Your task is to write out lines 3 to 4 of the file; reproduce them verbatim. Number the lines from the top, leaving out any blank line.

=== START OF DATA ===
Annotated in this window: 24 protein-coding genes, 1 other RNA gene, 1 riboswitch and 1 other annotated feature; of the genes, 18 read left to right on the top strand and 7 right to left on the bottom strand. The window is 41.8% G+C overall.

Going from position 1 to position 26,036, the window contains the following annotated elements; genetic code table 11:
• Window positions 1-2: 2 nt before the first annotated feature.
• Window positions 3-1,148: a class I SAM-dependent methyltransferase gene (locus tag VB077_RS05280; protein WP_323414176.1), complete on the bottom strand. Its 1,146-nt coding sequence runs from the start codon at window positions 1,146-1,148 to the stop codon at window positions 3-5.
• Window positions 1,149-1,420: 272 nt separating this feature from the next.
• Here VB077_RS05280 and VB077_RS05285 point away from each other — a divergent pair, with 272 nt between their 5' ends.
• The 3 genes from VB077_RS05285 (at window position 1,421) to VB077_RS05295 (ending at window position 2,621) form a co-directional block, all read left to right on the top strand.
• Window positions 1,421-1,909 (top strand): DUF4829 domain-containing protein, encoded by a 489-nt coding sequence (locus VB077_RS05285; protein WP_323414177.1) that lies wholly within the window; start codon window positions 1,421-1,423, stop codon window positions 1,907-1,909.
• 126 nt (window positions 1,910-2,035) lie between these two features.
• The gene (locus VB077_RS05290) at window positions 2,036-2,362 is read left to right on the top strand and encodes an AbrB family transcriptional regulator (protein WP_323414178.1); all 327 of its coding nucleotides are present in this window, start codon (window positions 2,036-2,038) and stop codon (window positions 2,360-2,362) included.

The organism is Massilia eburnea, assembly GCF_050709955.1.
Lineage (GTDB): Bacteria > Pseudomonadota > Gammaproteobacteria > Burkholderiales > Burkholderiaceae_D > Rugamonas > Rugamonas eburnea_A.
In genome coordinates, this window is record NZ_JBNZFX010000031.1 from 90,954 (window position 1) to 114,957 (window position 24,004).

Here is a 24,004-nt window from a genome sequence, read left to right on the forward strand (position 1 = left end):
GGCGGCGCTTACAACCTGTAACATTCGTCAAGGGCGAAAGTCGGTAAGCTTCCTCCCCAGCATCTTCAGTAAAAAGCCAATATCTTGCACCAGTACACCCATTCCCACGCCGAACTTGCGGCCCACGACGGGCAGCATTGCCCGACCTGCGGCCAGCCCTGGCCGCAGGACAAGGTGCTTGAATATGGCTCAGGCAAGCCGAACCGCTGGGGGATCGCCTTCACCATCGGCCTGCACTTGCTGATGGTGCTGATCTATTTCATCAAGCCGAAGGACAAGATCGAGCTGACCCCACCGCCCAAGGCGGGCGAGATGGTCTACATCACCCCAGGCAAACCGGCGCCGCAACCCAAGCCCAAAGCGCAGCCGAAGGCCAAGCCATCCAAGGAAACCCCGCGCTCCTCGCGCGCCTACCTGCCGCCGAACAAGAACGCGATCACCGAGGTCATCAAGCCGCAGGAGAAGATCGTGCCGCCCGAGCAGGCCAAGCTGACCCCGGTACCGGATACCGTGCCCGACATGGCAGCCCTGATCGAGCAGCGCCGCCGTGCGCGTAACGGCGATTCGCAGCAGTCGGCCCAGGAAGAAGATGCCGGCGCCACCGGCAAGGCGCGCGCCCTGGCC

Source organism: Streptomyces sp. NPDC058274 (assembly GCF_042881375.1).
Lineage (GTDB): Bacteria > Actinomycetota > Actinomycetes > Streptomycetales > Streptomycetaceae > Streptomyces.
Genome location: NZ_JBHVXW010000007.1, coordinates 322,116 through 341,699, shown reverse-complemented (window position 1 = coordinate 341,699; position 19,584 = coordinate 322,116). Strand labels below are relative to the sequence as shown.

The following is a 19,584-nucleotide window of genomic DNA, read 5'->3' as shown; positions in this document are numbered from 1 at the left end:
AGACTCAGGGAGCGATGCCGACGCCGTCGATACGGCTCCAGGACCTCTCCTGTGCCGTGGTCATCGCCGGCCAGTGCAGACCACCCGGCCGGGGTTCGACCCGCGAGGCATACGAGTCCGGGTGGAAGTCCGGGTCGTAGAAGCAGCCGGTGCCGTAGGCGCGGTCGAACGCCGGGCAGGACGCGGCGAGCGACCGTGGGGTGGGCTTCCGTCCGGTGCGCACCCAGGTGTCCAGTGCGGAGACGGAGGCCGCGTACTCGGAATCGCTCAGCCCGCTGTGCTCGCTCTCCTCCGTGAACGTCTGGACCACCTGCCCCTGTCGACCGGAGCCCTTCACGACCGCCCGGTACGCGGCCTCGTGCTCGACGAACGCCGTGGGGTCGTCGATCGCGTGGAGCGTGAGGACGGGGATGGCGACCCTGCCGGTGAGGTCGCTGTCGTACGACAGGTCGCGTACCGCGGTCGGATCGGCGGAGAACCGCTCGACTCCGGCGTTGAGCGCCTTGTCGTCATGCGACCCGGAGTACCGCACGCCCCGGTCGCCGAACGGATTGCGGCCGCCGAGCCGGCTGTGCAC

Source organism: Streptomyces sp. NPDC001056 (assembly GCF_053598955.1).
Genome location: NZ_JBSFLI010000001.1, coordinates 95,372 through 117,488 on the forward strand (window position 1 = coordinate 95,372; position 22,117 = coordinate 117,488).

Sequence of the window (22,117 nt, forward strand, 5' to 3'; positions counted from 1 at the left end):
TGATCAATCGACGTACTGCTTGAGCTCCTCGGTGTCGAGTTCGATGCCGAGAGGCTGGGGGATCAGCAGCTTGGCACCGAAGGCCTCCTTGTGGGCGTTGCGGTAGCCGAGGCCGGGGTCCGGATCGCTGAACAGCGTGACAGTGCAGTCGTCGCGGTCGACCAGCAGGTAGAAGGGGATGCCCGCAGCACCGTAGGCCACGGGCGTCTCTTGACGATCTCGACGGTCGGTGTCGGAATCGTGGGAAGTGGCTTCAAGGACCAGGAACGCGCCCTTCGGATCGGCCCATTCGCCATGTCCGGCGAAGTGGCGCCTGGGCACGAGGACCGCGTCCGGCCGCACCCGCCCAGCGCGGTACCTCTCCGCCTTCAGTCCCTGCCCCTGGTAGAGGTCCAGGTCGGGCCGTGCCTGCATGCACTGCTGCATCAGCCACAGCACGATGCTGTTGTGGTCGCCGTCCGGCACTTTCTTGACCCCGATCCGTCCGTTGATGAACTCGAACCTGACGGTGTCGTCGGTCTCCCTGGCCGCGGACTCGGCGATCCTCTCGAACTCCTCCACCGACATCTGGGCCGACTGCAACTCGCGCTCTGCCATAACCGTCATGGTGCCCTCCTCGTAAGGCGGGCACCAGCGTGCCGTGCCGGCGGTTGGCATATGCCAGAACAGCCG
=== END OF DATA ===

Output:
• Window positions 1-2: 2 nt before the first annotated feature.
• Window positions 3-1,148: a class I SAM-dependent methyltransferase gene (locus tag VB077_RS05280; protein WP_323414176.1), complete on the bottom strand. Its 1,146-nt coding sequence runs from the start codon at window positions 1,146-1,148 to the stop codon at window positions 3-5.